1 Ionic and Covalent Compounds

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1 CHAPTER 3 1 Ionic and Covalent Compounds SECTION Chemical Compounds BEFORE YOU READ After you read this section, you should be able to answer these questions: What are ionic compounds? What are covalent compounds? National Science Education Standards PS 1a, 1b What Are Ionic and Covalent Compounds? Many things are made of combinations of elements called compounds. Sugar, salt, gasoline, and chalk are all compounds. They have atoms of more than one element joined together. How are the compounds alike and how are they different? Scientists classify, or group, chemical compounds by the kinds of chemical bonds they have. A chemical bond joins atoms together to form compounds. The compounds are grouped by their bonding as either ionic or covalent. Bonding happens between valence electrons of different atoms. Valence electrons are electrons in the outermost energy level of an atom. The type of compound that forms depends on what happens to the valence electrons. What Makes a Compound Ionic? An ionic bond is an attraction between ions that have opposite charges. Compounds that have ionic bonds are called ionic compounds. Ionic compounds can be formed by the chemical reaction between a metal and a nonmetal. Metal atoms become positively charged ions when electrons move from the metal atoms to the nonmetal atoms. The nonmetal atoms become negatively charged ions. STUDY TIP Work in Pairs Make flash cards with all of the vocabulary words in this section. Also make flash cards of the words in italics in this section. On the other side of the card, write the definition of the word. Practice saying the words and their definitions. 1. Identify What determines the type of compound that forms when atoms bond? 2. Describe What kind of ions do metals form? What kind of ions do nonmetals form? Na 1+ Cl 1 A sodium atom has lost an electron to a chlorine atom. The result is a positively charged sodium ion and a negatively charged chlorine ion. The attraction of the ions is called an ph07ci_cmp000101a ionic bond. ph07ci_cmp000102a Interactive Textbook 35 Chemical Compounds

2 SECTION 1 Ionic and Covalent Compounds continued What Are the Properties of an Ionic Compound? Ionic compounds form strong bonds because of the attraction between oppositely charged ions. There are several properties that tell you a compound is ionic. 3. Describe What is a crystal lattice? IONIC COMPOUNDS ARE BRITTLE Ionic compounds tend to be brittle at room temperature. That means they break apart when hit. They break because their ions are arranged in a pattern that happens over and over again. The pattern is called a crystal lattice. Each ion in a lattice bonds to the ions around it that have the opposite charge. When you hit an ionic compound, the ions move and the pattern changes. Ions that have the same charge line up and repel each other. That makes the crystals break. Sodium chloride crystals (shown below) all have a regular cubic shape. The shape is due to the way sodium and chloride ions are arranged in the crystal lattice. Sodium chloride crystals all have a regular cubic shape because of the way sodium and chloride ions are arranged. 4. Explain What causes ionic compounds to have high melting points? IONIC COMPOUNDS HAVE A HIGH MELTING POINT Because of the strong bonds that hold ions together, ionic compounds don t melt easily. They have a high melting point. For example, sodium chloride must be heated to 801 C before it will melt. IONIC COMPOUNDS ARE SOLUBLE Many ionic compounds are highly soluble in water. That means they dissolve easily in water. Water molecules attract each of the ions of an ionic compound and pull them away from each other. Interactive Textbook 36 Chemical Compounds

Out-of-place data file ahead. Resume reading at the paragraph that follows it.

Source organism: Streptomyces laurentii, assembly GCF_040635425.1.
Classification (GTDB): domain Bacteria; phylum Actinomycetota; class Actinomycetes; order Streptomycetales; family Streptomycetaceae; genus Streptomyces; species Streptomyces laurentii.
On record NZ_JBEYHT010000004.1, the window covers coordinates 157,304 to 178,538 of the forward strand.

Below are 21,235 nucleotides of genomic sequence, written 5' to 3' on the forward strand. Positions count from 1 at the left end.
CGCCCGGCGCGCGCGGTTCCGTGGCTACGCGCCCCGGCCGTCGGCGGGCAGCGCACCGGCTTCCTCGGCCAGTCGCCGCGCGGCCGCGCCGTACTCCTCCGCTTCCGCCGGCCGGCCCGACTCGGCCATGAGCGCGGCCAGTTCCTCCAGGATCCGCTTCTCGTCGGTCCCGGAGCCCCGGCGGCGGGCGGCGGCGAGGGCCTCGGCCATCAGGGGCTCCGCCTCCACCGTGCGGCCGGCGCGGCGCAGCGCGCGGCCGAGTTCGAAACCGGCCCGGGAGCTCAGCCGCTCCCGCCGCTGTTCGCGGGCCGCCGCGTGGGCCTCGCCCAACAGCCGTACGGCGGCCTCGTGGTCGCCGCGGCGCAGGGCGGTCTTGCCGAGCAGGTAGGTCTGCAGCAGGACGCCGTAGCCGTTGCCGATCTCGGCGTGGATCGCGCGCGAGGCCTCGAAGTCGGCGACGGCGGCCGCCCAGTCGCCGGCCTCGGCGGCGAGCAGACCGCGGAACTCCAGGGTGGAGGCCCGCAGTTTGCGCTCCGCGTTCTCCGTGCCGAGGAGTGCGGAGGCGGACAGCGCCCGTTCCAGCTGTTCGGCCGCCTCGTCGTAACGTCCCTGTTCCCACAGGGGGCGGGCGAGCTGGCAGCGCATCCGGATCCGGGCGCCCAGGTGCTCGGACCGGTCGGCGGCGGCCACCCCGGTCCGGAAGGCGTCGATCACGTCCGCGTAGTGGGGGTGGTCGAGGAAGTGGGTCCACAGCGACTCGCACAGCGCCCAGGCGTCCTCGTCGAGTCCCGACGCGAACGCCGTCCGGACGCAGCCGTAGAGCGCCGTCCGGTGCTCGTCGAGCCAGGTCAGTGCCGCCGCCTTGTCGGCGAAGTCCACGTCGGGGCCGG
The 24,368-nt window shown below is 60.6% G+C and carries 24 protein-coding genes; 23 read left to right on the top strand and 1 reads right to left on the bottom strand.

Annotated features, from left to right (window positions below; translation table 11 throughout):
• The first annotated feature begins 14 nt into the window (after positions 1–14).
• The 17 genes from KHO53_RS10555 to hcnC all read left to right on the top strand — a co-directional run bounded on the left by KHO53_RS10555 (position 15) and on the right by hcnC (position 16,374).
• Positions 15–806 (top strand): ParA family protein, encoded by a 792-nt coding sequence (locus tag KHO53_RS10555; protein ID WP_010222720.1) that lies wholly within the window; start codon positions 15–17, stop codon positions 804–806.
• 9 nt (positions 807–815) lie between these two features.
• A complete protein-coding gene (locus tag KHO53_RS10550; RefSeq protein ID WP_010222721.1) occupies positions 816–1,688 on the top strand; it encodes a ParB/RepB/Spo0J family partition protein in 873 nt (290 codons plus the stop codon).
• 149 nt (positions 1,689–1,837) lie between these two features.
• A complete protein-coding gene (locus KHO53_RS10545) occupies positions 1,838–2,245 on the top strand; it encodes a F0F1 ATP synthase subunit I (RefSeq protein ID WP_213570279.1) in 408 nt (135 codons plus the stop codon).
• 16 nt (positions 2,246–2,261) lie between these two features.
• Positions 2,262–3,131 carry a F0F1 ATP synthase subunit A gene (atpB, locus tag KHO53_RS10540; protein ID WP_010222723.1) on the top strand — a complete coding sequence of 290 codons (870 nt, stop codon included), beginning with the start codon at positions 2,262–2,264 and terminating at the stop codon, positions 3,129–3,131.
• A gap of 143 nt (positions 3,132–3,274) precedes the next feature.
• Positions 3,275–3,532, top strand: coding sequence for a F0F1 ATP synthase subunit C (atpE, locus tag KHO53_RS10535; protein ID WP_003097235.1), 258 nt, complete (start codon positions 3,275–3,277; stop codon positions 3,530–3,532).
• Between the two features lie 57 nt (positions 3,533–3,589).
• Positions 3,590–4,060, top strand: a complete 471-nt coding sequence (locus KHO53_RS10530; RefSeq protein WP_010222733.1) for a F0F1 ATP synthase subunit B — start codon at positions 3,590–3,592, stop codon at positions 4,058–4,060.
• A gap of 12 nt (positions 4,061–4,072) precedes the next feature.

3 SECTION 1 Ionic and Covalent Compounds continued IONIC COMPOUNDS CONDUCT ELECTRICITY When an ionic compound dissolves in water, it forms a solution that can conduct an electric current. It conducts electricity because its ions are now free to move to complete an electric circuit. When ionic compounds are solids, their ions are not free to move. They will not conduct an electric current. What Makes A Compound Covalent? Many of the compounds in your body are covalent compounds. Covalent compounds form when atoms share electrons. The bond that forms when atoms share electrons is called a covalent bond. Atoms share electrons to fill their outermost energy level. This forms a group of atoms, each having a full valence shell. The group of atoms that make up a covalent compound is called a molecule. A molecule is the smallest particle that you can divide a compound into and still have the same compound. For example, if you break water down further, it isn t water anymore. It is hydrogen and oxygen. What Are the Properties of Covalent Compounds? The properties of covalent compounds are very different from the properties of ionic compounds. This table lists the properties of covalent compounds. Properties of Covalent Compounds Property Description 5. Explain Why do ionic compounds dissolved in water conduct an electric current? STANDARDS CHECK PS 1a A substance has characteristic properties, such as density, a boiling point, and solubility, all of which are independent of the amount of sample. A mixture of substances often can be separated into the original substances using one or more of the characteristic properties. 6. Identify Give three ways covalent compounds often differ from ionic compounds. Solubility in water Melting point Electrical conductivity Some covalent compounds do not dissolve in water. For example, oil does not dissolve in water. When mixed with water, the water molecules stay together and the oil molecules stay together. Normally, covalent compounds have lower melting and boiling points than ionic compounds. This is due to weaker forces of attraction in a covalent compound than in an ionic compound. Most covalent compounds do not conduct electricity when dissolved in water. This is because most covalent compounds that dissolve in water form solutions that do not have ions. Interactive Textbook 37 Chemical Compounds